Kishali Pinto Jayawardene
After relentless political patronage of a covid-healing ‘miracle’ syrup brewed by a ‘kapurala,’ (keeper of a temple cum witch doctor), who chants that he is possessed by the Goddess Kali, it is the height of unseemly irony for Sri Lanka’s Health Services Director to threaten legal action against the ‘kapurala’ and his despairing followers for creating a public disturbance in violation of quarantine regulations.
The law should operate in the reverse
If so, legal action may also be contemplated against a Government patronised private electronic media channel whose television anchors heedlessly propagated this syrup. And what about the culpability of the Health Minister herself, the country’s Speaker and other mindless Ministers who shamefully swallowed this concoction prior to authentication, leading to the upsurge of credulous belief in its powers? In law, the principle of reasonable causation or foresee ability is applicable on all fours here.
This legal test simply asks if the person causing an injury could have reasonably foreseen the general consequences that would result.
By that logic, are not all these individuals reasonably and ‘forseeably’ responsible for the tumult which continues to be caused by the charlatan witch doctor and his syrup?
That responsibility is far more than what he or the general public should bear. In any event, this worthy may soon have to take to his heels once his political patrons desert him. But as officials at Kegalle’s Divisional Secretariat complained this week that they cannot control his followers and we are told by health officials that the law will be activated, they must be corrected. That argument operates quite in the reverse.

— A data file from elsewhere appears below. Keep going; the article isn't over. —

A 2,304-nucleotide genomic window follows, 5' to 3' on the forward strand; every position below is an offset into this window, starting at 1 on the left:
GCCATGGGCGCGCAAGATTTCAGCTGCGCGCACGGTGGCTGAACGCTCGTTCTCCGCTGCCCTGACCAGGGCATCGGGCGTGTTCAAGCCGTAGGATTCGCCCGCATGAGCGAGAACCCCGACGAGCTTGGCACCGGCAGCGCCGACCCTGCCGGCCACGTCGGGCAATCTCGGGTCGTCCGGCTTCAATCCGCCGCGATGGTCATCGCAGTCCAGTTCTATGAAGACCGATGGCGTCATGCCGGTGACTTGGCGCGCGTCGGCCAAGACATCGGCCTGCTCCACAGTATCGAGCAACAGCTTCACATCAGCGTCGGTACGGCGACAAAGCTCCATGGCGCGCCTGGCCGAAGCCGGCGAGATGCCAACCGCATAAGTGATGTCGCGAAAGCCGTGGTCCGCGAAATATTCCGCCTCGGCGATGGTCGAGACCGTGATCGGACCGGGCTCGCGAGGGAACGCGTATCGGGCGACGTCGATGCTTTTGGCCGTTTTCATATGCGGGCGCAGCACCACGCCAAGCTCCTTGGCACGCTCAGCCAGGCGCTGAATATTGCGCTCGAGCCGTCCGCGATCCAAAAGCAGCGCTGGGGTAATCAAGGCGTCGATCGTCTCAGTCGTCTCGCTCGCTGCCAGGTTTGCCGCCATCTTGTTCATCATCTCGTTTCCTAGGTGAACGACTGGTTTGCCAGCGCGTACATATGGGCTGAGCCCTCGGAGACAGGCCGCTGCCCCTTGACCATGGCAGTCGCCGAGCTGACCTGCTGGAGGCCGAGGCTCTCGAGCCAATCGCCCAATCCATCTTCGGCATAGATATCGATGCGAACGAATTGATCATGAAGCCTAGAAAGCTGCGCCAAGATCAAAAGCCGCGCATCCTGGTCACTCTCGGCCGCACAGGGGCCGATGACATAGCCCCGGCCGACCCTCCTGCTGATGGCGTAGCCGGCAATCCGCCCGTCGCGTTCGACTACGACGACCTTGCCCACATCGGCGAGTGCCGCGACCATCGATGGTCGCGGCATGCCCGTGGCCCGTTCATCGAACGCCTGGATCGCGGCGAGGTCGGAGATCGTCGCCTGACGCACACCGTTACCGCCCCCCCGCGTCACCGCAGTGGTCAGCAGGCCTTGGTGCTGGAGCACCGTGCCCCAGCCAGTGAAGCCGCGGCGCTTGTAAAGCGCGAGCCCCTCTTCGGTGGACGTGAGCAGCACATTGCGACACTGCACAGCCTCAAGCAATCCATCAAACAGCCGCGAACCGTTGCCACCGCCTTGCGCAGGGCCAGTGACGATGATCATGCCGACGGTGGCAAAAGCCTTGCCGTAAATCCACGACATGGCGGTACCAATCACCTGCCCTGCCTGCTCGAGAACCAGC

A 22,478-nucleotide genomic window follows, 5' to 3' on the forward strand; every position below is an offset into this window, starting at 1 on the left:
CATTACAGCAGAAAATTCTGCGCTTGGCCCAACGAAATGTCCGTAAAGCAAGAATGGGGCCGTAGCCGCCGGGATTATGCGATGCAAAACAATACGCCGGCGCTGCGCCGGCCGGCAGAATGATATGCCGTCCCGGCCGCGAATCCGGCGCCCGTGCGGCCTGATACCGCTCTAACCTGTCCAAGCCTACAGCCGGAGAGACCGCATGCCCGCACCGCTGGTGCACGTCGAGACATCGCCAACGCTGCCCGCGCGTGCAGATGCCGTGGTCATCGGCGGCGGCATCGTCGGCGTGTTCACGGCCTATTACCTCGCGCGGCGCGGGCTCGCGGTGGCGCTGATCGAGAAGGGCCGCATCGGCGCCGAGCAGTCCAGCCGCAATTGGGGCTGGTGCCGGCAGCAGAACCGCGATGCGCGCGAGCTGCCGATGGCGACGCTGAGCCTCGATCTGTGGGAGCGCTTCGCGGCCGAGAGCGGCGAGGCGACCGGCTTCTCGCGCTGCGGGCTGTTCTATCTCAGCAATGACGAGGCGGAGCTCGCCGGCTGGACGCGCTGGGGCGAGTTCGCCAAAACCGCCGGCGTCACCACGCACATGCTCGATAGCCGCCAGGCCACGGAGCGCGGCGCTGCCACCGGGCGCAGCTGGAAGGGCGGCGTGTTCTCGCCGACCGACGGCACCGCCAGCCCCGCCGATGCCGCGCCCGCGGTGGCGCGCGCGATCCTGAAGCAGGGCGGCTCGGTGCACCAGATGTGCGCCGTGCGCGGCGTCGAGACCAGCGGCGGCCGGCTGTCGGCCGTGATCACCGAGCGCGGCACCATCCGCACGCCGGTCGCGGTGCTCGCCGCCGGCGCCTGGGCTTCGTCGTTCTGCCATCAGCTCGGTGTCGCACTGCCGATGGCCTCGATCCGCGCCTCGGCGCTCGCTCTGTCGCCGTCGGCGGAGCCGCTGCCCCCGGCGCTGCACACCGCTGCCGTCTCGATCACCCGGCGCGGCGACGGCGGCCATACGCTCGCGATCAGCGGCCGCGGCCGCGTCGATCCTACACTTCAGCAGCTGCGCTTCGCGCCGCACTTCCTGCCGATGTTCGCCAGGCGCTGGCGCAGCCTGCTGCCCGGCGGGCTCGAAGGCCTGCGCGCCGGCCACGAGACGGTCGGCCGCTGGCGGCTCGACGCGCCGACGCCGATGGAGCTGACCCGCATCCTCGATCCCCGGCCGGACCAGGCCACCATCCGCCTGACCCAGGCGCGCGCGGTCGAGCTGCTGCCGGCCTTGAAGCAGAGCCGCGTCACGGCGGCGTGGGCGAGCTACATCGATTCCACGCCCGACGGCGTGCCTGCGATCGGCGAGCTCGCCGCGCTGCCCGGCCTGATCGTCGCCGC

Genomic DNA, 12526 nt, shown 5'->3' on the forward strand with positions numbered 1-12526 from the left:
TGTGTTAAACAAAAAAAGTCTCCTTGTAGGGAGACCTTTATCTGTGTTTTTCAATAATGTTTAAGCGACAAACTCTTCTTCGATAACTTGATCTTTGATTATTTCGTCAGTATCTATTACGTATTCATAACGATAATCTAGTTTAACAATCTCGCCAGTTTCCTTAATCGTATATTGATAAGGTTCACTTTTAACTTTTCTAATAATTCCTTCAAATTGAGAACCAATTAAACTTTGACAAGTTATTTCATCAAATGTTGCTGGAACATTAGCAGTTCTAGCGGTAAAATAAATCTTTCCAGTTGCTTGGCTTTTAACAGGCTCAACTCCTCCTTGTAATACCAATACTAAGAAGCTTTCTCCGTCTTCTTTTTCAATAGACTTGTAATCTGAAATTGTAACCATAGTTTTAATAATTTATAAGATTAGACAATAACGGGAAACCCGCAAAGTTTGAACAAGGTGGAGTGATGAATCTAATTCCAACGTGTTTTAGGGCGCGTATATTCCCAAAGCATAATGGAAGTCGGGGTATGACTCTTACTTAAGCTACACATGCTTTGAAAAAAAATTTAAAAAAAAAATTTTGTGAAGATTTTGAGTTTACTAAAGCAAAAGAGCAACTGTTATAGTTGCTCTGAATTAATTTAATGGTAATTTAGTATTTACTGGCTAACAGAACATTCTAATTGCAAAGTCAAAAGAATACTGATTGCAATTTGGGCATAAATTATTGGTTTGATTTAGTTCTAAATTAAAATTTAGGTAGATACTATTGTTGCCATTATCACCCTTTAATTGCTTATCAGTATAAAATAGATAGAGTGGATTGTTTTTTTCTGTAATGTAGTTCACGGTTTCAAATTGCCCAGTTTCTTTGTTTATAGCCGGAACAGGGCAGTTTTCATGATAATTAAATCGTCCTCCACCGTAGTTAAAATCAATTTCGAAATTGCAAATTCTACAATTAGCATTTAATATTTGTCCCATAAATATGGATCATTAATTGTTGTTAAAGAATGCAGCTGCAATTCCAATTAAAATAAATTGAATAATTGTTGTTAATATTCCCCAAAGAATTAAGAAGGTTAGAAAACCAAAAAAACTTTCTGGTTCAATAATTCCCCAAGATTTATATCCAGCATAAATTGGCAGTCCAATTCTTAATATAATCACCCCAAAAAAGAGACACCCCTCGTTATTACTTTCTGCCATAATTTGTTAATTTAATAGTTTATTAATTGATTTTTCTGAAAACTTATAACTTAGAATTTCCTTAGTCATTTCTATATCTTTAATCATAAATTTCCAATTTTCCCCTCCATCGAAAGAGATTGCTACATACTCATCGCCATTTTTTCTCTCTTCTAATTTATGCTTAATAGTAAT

Anyone who contracts covid-19 as a result of queuing up with hundreds of desperate people to obtain this syrup would have a good case in negligence against the Government, including the Health Minister and her compatriots for (officially) perpetuating this charade in the name of ‘local remedies.’ In fact, as established practitioners of ayurveda have complained, the fracas created thereto has given the ancient art of ayurveda itself a bad name. And the invocation of a goddess of death as the force behind the syrup, at least where this ‘kapurala’ is concerned, is not the least of these problems.
Lack of rational leadership at varying levels
Kali is commonly depicted as a demon warrior with one arm grasping a sword dripping blood and the other, a decapitated head of a male demon though she is worshipped in many countries also as a fount of energy and fertility. In any other context, it may be a tad amusing regarding this adoration of an avenging female power as a healing source for a devastatingly devious virus, aggravated in most countries (read, the United States as a prime example) by half-witted male leadership.
Such pronounced sarcasm notwithstanding, the solution lies less in demon goddesses and more in looking at sensible and far sighted decisions by female leaders who have ushered their nations out of the iron grip of the pandemic.
Examples of such enlightened leadership abound, most obviously the communication studies practitioner who became New Zealand’s youngest prime minister and the political academic unassumingly leading Taiwan. These are leaders who have demonstrated the successful tackling of a global health emergency not by preying on superstitions, miracle cures and ancient hatreds among communities that our politicians (male and female alike) seem to revel in. For there are serious repercussions arising from Sri Lanka’s touted magic syrup for covid which go beyond decrying the mindless behaviour of a thoroughly frightened citizenry.
In other words, that behaviour has been caused by a singular lacunae in rational leadership at various levels. That is where the ‘reasonably forseeable’ element that I referred to earlier, becomes relevant. The Kegalle ruckus over a demonic goddess and a healing syrup which increases in cacaphony each day, reflects what is wrong with us in general.